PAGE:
Instagram also hears that people consider their posts getting fewer likes or comments as a form of “shadowbanning”. Instagram can’t promise you that you’ll consistently reach the same amount of people when you post. The truth is most of your followers won’t see what you share, because most look at less than half of their Feed. But Instagram can be more transparent about why Instagram takes things down when Instagram does, work to make fewer mistakes – and fix them quickly when Instagram does – and better explain how our systems work. Instagram is developing better in-app notifications so people know in the moment why, for instance, their post was taken down, and exploring ways to let people know when what they post goes against our Recommendations Guidelines. Instagram will have more to share soon, and Instagram will also go more in-depth on these topics in this series.

How you can influence what you see

How you use Instagram heavily influences the things you see and don’t see. You help improve the experience simply by interacting with the profiles and posts you enjoy, but there are a few more explicit things you can do to influence what you see.

  • Pick your Close Friends. You can select your close friends for Stories. This was designed as a way to let you share with just the people closest to you, but Instagram will also prioritize these friends in both Feed and Stories.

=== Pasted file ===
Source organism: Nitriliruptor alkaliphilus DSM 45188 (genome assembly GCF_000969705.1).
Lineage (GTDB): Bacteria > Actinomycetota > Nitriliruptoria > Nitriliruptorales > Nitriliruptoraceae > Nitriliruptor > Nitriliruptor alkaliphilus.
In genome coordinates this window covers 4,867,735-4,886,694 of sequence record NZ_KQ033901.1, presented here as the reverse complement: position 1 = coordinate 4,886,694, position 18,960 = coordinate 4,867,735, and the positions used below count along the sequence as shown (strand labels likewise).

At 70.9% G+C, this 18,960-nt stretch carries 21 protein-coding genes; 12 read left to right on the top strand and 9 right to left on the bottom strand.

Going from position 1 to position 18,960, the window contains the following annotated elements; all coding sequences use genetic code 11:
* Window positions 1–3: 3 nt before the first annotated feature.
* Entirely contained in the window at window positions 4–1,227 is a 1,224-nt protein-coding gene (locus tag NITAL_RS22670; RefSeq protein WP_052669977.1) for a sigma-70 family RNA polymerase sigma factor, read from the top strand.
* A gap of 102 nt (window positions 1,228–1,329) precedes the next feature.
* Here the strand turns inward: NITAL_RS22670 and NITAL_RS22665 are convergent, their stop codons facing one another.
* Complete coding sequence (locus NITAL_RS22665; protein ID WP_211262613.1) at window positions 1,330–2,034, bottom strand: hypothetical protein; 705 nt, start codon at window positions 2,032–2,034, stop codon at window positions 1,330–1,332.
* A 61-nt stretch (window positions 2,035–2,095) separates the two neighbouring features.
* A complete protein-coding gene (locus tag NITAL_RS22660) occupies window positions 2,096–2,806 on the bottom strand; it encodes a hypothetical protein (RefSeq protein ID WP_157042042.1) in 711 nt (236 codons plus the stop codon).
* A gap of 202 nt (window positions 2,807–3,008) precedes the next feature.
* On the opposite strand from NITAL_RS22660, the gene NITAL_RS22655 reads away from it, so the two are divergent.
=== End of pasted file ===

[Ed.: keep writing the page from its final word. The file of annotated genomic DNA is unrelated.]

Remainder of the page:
• Mute people you’re not interested in. You can mute an account if you’d like to stop seeing what they share, but are hesitant about unfollowing them entirely. This way, people don’t know you’ve muted them.
  • Mark recommended posts as “Not Interested.” Whenever you see a recommendation, whether it’s in Explore or in Feed, you can indicate you are “not interested” in that post. Instagram will do its best not to show you similar recommendations in the future.

Providing more context on how content is ranked, shown, and moderated on Instagram is only part of the equation. There is more Instagram can do to help you to shape your Instagram experience based on what you like. Instagram also needs to continue to improve its ranking technology and, of course, make fewer mistakes. Instagram’s plan is to be proactive about explaining our work across all three areas from here on out. Stay tuned.